Recording of the Week,
Yo-Yo Ma records Bach's Cello Suites for the third and final time
Yo-Yo Ma’s declaration that Bach’s Cello Suites have been his ‘constant musical companions’ is far more than a mere marketing strapline for his third (and, he insists, final) recording of the works. The Chinese-American cellist first recorded the Suites in 1984 when he was still in his twenties, which he now self-deprecatingly describes as ‘a somewhat brazen idea’ (though many critics disagreed – the recording won the award for Best Classical Instrumental Recording at the following year’s Grammys), and set them down again in his late forties as part of the multi-media project Inspired by Bach which saw him collaborating with a Kabuki actor, an architect, and the ice-skaters Torvill and Dean on six short films viewing Bach’s music through the lens of other art-forms as well as culminating in a conventional audio recording. In 2015 he performed the complete suites in a single sitting at a Late Night Prom – a feat which he intends to repeat around the world over the next year.
Even without prepping myself by revisiting those earlier recordings, I realised within seconds just how radically Ma’s conception of this music has evolved over the past three decades and how deeply ingrained his previous interpretations are in my musical memory – I was just starting my own journey as a string-player when his first recording appeared on cassette in my local library back in the late 1980s, and my humble beginnings in the record-industry (as a Saturday-girl in a classical CD department) coincided with the release of the second. From the opening bars of the famous G major prelude, it’s apparent that this ‘last will and testament’ is worlds away from either the clean-cut brio of his 1980s reading or the more expansive, almost Romantic sound-world of its successor: what we hear now is something altogether more improvisatory and introspective, as if Ma is conjuring the music into being for the very first time rather than returning to works which have been central to his repertoire for nearly fifty years.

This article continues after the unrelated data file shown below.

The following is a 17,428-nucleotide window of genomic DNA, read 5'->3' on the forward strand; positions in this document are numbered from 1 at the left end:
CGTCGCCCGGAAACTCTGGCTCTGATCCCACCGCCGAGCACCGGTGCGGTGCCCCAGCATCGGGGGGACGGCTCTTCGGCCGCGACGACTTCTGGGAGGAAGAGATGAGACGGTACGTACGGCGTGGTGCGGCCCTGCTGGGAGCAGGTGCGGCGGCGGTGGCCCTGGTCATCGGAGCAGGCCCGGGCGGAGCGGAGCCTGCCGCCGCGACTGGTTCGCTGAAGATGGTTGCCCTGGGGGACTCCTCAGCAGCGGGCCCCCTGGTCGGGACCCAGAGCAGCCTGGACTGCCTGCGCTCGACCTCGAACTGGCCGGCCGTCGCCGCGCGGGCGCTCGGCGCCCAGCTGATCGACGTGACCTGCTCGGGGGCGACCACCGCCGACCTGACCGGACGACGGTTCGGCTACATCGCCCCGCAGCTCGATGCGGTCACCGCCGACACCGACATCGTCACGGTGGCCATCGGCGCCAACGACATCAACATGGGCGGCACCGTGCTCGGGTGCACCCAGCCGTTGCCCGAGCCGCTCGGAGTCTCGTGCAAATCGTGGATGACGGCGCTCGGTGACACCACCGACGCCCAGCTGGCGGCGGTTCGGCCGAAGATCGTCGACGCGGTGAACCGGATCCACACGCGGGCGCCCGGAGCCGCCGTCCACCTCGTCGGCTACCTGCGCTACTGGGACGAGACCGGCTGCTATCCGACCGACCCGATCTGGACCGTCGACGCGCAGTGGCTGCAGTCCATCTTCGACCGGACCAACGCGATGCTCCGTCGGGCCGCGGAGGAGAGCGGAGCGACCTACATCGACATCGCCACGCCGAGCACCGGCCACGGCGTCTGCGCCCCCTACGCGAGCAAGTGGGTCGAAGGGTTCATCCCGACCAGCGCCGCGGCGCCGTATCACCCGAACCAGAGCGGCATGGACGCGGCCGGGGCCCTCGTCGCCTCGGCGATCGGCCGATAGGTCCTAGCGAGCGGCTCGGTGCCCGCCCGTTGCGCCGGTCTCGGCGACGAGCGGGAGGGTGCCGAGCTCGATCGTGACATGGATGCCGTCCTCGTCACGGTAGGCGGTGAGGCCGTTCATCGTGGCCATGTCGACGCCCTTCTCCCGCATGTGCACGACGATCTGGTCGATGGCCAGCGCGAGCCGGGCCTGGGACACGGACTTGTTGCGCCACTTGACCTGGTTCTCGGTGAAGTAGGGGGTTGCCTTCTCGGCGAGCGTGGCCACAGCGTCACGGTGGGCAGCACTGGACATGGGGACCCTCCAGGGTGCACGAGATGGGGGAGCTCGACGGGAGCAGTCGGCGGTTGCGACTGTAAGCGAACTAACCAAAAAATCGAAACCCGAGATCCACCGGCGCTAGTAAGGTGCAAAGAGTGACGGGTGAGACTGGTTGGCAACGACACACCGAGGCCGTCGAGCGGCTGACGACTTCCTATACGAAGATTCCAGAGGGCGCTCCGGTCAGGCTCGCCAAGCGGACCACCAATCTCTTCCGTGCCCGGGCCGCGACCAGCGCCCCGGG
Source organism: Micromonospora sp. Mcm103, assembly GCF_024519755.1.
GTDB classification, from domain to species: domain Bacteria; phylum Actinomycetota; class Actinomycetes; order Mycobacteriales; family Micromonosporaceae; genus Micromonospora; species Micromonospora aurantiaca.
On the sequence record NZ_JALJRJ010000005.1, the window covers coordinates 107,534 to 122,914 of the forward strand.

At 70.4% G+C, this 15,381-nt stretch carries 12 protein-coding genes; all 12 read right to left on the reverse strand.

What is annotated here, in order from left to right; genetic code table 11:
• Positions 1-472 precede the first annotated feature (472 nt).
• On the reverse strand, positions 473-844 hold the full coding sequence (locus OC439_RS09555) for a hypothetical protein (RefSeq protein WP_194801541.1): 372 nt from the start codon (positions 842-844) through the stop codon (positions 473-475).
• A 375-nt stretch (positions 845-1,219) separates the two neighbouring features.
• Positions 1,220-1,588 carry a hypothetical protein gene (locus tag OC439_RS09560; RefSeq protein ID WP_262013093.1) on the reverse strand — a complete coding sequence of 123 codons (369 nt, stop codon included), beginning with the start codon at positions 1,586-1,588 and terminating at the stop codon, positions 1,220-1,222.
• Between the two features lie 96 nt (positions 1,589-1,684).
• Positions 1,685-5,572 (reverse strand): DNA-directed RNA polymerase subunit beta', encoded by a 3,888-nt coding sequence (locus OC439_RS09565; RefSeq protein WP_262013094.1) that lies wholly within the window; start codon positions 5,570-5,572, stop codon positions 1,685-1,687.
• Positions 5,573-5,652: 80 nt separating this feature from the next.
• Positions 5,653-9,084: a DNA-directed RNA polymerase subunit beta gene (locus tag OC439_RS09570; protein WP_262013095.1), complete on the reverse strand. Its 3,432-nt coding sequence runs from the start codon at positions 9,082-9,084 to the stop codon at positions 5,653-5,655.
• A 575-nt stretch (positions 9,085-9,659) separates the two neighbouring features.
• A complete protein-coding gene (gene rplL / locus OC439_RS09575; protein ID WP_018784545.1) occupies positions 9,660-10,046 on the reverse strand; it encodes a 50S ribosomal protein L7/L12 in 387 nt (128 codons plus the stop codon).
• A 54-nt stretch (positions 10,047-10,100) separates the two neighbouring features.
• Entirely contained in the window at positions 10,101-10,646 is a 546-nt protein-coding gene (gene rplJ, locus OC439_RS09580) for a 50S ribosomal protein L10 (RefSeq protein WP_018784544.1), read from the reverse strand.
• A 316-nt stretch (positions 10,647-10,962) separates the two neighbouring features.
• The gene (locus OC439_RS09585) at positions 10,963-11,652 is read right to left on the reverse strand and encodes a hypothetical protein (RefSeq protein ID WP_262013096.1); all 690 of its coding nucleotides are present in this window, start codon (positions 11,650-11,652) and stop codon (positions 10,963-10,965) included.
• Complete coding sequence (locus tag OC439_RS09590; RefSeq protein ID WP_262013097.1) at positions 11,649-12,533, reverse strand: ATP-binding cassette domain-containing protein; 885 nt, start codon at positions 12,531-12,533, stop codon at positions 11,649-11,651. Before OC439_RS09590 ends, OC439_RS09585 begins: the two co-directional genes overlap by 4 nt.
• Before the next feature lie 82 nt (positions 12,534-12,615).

There’s an overwhelming sense of freedom to his playing here, both in terms of phrasing and even the basic sonorities themselves: the recording acoustic (closer and drier than that of its immediate forerunner) plays its part, but rather than consciously nurturing the tone with either hand Ma now simply allows the sound to blossom and decay as it will, something that’s particularly evident in the final notes of each movement which often prompted a valedictory flourish on his earlier recordings. And whilst the basic tempi themselves are rarely radically different from his previous ones, there’s now far greater licence within them: I hesitate to use the word ‘rubato’, as it suggests something altogether more indulgent and Romantic than what’s going on here, but the old cliché about playing without bar-lines has rarely seemed more apt. Time and again Ma gives the impression of being taken pleasantly by surprise by Bach’s harmonic twists and turns, and allowing himself and his audience breathing-space to marvel at each one.
Another thing which struck me when I was inevitably drawn into comparing and contrasting individual movements with the earlier recordings was Ma’s new disinclination to play down the works’ technical demands: he no longer seeks to paper over the cracks when it comes to string-crossing and register-shifts, and though these are supremely unselfconscious readings in terms of interpretation, he makes us constantly aware of the physicality behind the playing, with percussive fingerboard-noise adding to the effect of the music rather than detracting from it and even audible breathing occasionally in evidence (particularly in the Fifth Suite). He also embraces a far wider, almost Expressionistic range of sonorities now, rather than pursuing beauty of tone for its own sake: ‘reorchestrated’ may seem a peculiar word to use about works for a solo instrument, but it was one which popped into my head time and again as he conjures up the sound of a hurdy-gurdy in the Sarabande of the Fourth Suite and the second Gavotte of the Sixth, or even of a 2Cellos-style electric instrument in the Gigue of the Third.
These ‘Six Evolutions’, then, are essential listening for devotees of Ma’s older recordings as well as for anyone eager to experience Bach’s masterpiece in all their infinite variety in interpretations entirely devoid of ego.